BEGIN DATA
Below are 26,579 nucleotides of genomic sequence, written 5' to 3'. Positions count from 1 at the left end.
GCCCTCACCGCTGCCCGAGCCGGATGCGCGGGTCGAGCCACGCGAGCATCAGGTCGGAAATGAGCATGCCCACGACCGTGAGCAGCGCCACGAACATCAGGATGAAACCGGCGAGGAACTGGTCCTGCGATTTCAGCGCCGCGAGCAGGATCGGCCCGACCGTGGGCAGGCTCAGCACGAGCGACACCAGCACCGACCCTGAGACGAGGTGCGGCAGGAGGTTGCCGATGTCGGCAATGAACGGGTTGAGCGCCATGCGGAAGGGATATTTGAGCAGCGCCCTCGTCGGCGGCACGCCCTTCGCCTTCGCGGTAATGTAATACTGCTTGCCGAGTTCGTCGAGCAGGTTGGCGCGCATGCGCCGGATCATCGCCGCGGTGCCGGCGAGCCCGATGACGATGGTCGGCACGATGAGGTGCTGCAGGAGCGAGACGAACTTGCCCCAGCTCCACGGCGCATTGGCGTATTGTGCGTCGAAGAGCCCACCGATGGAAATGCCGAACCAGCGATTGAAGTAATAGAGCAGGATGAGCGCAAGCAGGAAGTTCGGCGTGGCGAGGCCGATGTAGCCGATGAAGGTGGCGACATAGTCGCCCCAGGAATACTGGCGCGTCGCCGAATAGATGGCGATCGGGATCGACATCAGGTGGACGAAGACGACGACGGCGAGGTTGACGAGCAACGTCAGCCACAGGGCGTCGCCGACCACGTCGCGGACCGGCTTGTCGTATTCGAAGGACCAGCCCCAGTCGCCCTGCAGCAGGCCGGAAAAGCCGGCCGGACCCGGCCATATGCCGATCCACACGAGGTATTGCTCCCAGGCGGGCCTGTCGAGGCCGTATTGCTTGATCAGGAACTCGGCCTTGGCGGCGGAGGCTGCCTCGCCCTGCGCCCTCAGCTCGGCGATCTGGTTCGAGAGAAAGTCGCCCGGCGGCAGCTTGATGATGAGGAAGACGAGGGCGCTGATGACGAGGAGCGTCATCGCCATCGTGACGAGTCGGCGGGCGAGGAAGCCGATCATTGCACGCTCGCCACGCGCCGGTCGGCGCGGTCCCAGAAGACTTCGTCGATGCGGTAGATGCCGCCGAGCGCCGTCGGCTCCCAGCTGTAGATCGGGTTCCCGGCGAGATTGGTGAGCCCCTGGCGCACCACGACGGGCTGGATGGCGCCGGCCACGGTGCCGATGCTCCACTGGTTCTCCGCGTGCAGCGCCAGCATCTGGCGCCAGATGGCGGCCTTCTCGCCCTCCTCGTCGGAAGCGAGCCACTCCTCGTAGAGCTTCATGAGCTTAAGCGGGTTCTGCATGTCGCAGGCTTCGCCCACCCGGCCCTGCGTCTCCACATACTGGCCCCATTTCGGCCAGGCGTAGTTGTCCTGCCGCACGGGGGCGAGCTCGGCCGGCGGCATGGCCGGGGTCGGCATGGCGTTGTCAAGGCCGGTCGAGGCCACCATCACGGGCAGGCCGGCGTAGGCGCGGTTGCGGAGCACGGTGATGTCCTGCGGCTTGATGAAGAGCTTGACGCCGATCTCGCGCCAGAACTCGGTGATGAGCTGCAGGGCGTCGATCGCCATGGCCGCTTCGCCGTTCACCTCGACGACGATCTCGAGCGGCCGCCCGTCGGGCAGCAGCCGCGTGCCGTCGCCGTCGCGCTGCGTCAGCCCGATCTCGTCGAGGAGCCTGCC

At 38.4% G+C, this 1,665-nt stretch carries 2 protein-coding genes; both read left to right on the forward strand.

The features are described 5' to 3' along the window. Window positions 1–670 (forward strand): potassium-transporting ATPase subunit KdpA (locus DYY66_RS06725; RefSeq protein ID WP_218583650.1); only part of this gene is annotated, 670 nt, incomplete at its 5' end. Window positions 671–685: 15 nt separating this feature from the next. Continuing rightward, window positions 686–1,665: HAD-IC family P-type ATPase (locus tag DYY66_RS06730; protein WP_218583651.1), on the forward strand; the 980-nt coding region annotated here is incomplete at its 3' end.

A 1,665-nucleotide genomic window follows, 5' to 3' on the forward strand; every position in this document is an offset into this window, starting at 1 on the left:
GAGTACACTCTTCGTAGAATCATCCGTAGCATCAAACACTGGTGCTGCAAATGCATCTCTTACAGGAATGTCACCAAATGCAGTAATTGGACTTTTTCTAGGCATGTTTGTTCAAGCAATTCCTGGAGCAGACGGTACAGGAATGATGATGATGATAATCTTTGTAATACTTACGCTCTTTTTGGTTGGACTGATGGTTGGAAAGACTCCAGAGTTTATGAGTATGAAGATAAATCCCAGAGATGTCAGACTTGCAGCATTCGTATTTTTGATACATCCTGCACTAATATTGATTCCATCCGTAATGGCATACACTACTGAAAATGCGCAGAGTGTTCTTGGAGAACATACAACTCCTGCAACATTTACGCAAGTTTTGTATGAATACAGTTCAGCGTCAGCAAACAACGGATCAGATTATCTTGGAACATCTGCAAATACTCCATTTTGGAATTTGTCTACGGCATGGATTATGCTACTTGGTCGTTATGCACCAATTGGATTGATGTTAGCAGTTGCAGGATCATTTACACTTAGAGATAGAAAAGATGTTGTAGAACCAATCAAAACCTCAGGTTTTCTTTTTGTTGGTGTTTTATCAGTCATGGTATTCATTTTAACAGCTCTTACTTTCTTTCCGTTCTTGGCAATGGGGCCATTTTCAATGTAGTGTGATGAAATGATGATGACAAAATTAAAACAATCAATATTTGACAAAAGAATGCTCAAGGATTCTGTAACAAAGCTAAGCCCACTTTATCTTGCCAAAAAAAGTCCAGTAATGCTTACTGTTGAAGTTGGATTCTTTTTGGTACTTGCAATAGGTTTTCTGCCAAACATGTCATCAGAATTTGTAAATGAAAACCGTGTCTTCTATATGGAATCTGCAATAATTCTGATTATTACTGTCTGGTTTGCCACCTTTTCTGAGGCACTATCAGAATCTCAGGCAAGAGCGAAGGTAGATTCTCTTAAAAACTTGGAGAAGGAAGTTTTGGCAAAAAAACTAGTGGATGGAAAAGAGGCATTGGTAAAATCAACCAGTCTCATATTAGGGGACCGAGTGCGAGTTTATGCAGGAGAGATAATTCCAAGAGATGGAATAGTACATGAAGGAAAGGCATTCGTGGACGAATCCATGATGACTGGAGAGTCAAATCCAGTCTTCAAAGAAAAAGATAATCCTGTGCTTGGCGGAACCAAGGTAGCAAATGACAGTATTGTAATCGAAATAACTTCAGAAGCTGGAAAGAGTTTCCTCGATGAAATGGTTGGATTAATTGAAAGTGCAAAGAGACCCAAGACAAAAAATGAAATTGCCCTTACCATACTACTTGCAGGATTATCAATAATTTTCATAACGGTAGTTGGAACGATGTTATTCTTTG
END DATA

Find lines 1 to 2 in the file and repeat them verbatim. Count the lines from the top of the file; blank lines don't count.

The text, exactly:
Below are 26,579 nucleotides of genomic sequence, written 5' to 3'. Positions count from 1 at the left end.
GCCCTCACCGCTGCCCGAGCCGGATGCGCGGGTCGAGCCACGCGAGCATCAGGTCGGAAATGAGCATGCCCACGACCGTGAGCAGCGCCACGAACATCAGGATGAAACCGGCGAGGAACTGGTCCTGCGATTTCAGCGCCGCGAGCAGGATCGGCCCGACCGTGGGCAGGCTCAGCACGAGCGACACCAGCACCGACCCTGAGACGAGGTGCGGCAGGAGGTTGCCGATGTCGGCAATGAACGGGTTGAGCGCCATGCGGAAGGGATATTTGAGCAGCGCCCTCGTCGGCGGCACGCCCTTCGCCTTCGCGGTAATGTAATACTGCTTGCCGAGTTCGTCGAGCAGGTTGGCGCGCATGCGCCGGATCATCGCCGCGGTGCCGGCGAGCCCGATGACGATGGTCGGCACGATGAGGTGCTGCAGGAGCGAGACGAACTTGCCCCAGCTCCACGGCGCATTGGCGTATTGTGCGTCGAAGAGCCCACCGATGGAAATGCCGAACCAGCGATTGAAGTAATAGAGCAGGATGAGCGCAAGCAGGAAGTTCGGCGTGGCGAGGCCGATGTAGCCGATGAAGGTGGCGACATAGTCGCCCCAGGAATACTGGCGCGTCGCCGAATAGATGGCGATCGGGATCGACATCAGGTGGACGAAGACGACGACGGCGAGGTTGACGAGCAACGTCAGCCACAGGGCGTCGCCGACCACGTCGCGGACCGGCTTGTCGTATTCGAAGGACCAGCCCCAGTCGCCCTGCAGCAGGCCGGAAAAGCCGGCCGGACCCGGCCATATGCCGATCCACACGAGGTATTGCTCCCAGGCGGGCCTGTCGAGGCCGTATTGCTTGATCAGGAACTCGGCCTTGGCGGCGGAGGCTGCCTCGCCCTGCGCCCTCAGCTCGGCGATCTGGTTCGAGAGAAAGTCGCCCGGCGGCAGCTTGATGATGAGGAAGACGAGGGCGCTGATGACGAGGAGCGTCATCGCCATCGTGACGAGTCGGCGGGCGAGGAAGCCGATCATTGCACGCTCGCCACGCGCCGGTCGGCGCGGTCCCAGAAGACTTCGTCGATGCGGTAGATGCCGCCGAGCGCCGTCGGCTCCCAGCTGTAGATCGGGTTCCCGGCGAGATTGGTGAGCCCCTGGCGCACCACGACGGGCTGGATGGCGCCGGCCACGGTGCCGATGCTCCACTGGTTCTCCGCGTGCAGCGCCAGCATCTGGCGCCAGATGGCGGCCTTCTCGCCCTCCTCGTCGGAAGCGAGCCACTCCTCGTAGAGCTTCATGAGCTTAAGCGGGTTCTGCATGTCGCAGGCTTCGCCCACCCGGCCCTGCGTCTCCACATACTGGCCCCATTTCGGCCAGGCGTAGTTGTCCTGCCGCACGGGGGCGAGCTCGGCCGGCGGCATGGCCGGGGTCGGCATGGCGTTGTCAAGGCCGGTCGAGGCCACCATCACGGGCAGGCCGGCGTAGGCGCGGTTGCGGAGCACGGTGATGTCCTGCGGCTTGATGAAGAGCTTGACGCCGATCTCGCGCCAGAACTCGGTGATGAGCTGCAGGGCGTCGATCGCCATGGCCGCTTCGCCGTTCACCTCGACGACGATCTCGAGCGGCCGCCCGTCGGGCAGCAGCCGCGTGCCGTCGCCGTCGCGCTGCGTCAGCCCGATCTCGTCGAGGAGCCTGCC